Key questions that may be addressed are:
- Renewables: To focus on enhancing conversion rates or lowering the costs of manufacturing and implementation? How can the potential of renewable energy sources be enhanced by research? What is the role of material developments, including nano technology developments? How can early implementation be stimulated? Can learning curves be influenced to optimise development and deployment rates?
- Fossil fuels: What scientific breakthroughs may aid the prolonged use of fossil fuels? What is the role of natural gas and coal including carbon capture and storage? How can the acceptability of shale oil/gas, tar sand developments etc. be enhanced? Will centralised or distributed energy conversion be the future?
- Nuclear: Which developments in the field of fission and fusion have been achieved and can be further anticipated? What developments in the field of nuclear safety, waste management including transmutation will support social acceptabilty of nuclear as a primary energy source in the European context?
Symposium 4. Energy Networks and Storage (including batteries for mobility)
- Teresa Ponce de Leao National Laboratory of Energy and Geology – LNEG, Portugal
- Martin Greiner Aarhus University, Denmark
Energy Efficiency targets and optimized accommodation of large inputs of renewable energy depend on networks to reliably deliver energy either connecting distant sources (pan - European networks) or microgeneration sources near the load areas where a greater interactivity between load and consumption is needed. Electricity and gas networks will become much more closely interlinked with each other and energy analysis methodologies, linking in an optimal way, both sources is needed.
Storage capacities are an essential requirement to compensate the mismatch between supply capabilities and demand as a means to be effective in the mitigation of renewable intermittency. Storage challenges need new developments at all levels from bulk storage to local small scale storage including electrical vehicles.
The symposium aims to contribute to the discussion of European energy infrastructures needs on technology, new operation paradigms and policies design and also provide information on required technology standardisation and regulatory changes that will unlock the difficult deployment of energy accommodation.
The symposium will cover aspects related to R&D:
- System interoperability among pan- European networks (e.g including HVDC)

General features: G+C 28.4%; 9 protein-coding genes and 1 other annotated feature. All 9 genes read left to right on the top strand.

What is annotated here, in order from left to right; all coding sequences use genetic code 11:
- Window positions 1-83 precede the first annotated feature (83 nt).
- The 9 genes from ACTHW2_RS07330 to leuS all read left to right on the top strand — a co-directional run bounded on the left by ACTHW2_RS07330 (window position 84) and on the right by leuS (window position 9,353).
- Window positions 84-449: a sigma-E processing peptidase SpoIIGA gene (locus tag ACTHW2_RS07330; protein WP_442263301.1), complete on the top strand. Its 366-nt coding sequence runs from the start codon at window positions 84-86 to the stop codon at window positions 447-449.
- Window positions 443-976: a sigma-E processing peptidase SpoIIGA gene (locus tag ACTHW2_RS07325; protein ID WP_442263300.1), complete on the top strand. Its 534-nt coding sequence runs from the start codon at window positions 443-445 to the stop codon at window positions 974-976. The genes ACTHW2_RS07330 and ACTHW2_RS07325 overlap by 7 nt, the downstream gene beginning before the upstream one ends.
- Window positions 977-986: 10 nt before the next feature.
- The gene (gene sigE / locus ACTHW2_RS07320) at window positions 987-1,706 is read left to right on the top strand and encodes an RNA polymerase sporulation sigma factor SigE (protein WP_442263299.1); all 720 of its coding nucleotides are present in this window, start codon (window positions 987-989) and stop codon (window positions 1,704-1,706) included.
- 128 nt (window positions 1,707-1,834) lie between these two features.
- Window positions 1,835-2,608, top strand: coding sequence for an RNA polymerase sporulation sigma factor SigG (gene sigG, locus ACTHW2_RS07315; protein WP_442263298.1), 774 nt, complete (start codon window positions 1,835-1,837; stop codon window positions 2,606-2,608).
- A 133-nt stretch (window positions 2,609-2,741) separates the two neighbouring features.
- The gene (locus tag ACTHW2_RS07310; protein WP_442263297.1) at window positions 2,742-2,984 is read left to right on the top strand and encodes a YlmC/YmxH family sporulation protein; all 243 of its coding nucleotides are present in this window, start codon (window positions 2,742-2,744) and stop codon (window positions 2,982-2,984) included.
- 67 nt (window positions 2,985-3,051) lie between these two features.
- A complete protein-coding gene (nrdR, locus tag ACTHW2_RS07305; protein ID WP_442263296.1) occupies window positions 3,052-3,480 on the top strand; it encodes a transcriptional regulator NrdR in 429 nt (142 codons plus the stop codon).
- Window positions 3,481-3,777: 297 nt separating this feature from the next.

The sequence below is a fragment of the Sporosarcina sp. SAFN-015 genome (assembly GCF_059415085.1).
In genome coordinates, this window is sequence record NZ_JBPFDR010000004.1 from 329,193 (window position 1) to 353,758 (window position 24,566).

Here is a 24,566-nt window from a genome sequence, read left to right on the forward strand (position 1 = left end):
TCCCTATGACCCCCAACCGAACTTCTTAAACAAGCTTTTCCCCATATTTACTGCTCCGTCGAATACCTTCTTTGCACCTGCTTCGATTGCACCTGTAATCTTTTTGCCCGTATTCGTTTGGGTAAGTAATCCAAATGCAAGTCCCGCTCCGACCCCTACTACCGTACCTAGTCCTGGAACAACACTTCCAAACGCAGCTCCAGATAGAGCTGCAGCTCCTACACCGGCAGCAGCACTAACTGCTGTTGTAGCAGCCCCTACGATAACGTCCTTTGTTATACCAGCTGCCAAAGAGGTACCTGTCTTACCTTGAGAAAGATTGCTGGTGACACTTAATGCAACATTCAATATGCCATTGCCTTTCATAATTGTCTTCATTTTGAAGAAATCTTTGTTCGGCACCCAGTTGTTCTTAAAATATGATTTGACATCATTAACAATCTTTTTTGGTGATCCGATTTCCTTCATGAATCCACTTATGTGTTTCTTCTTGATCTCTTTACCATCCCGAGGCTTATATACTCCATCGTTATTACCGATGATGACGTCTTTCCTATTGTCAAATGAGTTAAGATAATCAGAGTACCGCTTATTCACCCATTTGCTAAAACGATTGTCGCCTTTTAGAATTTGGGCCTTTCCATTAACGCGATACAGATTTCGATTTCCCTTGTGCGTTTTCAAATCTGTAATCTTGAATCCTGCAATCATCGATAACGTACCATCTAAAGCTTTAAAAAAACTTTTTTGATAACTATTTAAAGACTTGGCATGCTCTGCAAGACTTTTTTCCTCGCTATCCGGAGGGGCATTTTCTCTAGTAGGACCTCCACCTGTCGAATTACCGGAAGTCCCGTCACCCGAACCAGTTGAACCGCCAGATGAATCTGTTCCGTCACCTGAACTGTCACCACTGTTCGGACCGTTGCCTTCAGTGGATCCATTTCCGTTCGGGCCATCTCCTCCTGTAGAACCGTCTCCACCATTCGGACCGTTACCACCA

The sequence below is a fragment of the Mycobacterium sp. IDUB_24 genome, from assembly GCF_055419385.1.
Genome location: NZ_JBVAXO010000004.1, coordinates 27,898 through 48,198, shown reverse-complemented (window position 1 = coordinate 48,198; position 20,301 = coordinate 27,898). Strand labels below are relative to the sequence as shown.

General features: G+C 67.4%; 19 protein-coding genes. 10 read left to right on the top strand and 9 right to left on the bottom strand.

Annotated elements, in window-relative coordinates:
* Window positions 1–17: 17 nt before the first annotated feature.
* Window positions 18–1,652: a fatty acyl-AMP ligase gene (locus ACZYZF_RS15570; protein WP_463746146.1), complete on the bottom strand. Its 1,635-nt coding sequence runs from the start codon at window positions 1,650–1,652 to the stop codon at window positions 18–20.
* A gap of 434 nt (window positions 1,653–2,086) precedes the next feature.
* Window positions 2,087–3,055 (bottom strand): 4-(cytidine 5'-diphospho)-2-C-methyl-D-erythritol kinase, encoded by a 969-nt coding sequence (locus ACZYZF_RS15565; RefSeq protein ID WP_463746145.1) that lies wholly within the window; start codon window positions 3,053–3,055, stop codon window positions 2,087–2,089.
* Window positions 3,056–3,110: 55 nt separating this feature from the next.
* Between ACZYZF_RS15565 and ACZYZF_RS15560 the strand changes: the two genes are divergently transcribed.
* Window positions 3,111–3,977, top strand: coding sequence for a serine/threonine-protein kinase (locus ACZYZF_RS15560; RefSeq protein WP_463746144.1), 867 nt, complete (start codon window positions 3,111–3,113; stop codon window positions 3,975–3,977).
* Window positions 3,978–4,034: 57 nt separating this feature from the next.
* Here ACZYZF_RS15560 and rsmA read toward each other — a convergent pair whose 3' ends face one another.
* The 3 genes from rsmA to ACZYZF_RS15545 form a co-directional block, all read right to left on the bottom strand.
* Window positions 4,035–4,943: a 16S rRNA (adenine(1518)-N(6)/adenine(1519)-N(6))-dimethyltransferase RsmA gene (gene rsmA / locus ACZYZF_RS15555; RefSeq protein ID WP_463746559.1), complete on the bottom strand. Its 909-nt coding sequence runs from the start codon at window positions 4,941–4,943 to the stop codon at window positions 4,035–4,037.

- Interconnection between electricity and gas networks
- Bulk Renewable Energy accommodation
- Optimal integration of distributed generation and load demand in small scale local networks
- Storage technologies for large scale integration (thermal, pressure, chemical,…)
- Storage technologies for small scale integration
- Batteries for stationary and mobile applications
- Standardization and regulatory needs
- Emergent issues regarding new carriers like hydrogen and methane from renewable sources (e.g. via hydrogen and CO2 use) and potential avenues towards use.
Symposium 5. Efficient End Use of Energy
- Brigitte Bach AIT, Austria
The symposium is dealing with the efficient use of electrical and thermal energy at different levels and scales of our energy system with a particular focus on the following three topics:
- Session “Energy use in cities” addresses the profound understanding of the complexity of energy characteristics of cities being influenced by various factors such as urban morphology and end-use mix. Scientific methods for modeling and simulation of urban energy flows including supply and demand on a meta-level shall be discussed within the context of urban spatial planning. These research questions shall be further extended to socio-economic and mobility aspects. Furthermore, researchers are encouraged to present new scientific findings regarding the intelligent design and management of city-wide integrated energy systems enabling the maximum integration of renewable energy sources into existing energy systems and leading to the concept of “Smart Cities”.
- Session “Energy use in buildings” takes up the topic of integrated measures for energy efficient buildings at various stages: In the design phase these include architectural and building design aspects; during operation the improvements focus either on the building automation systems or sociological measures to modify user behavior. By introducing advanced controls, the building becomes an integrated component in the context of a Smart City and we can optimize its behavior towards different goals, such as maximizing energy efficiency, maximizing use of renewable energy sources on the spot, optimizing energy usage to reduce peak loads on the electric grid and costs.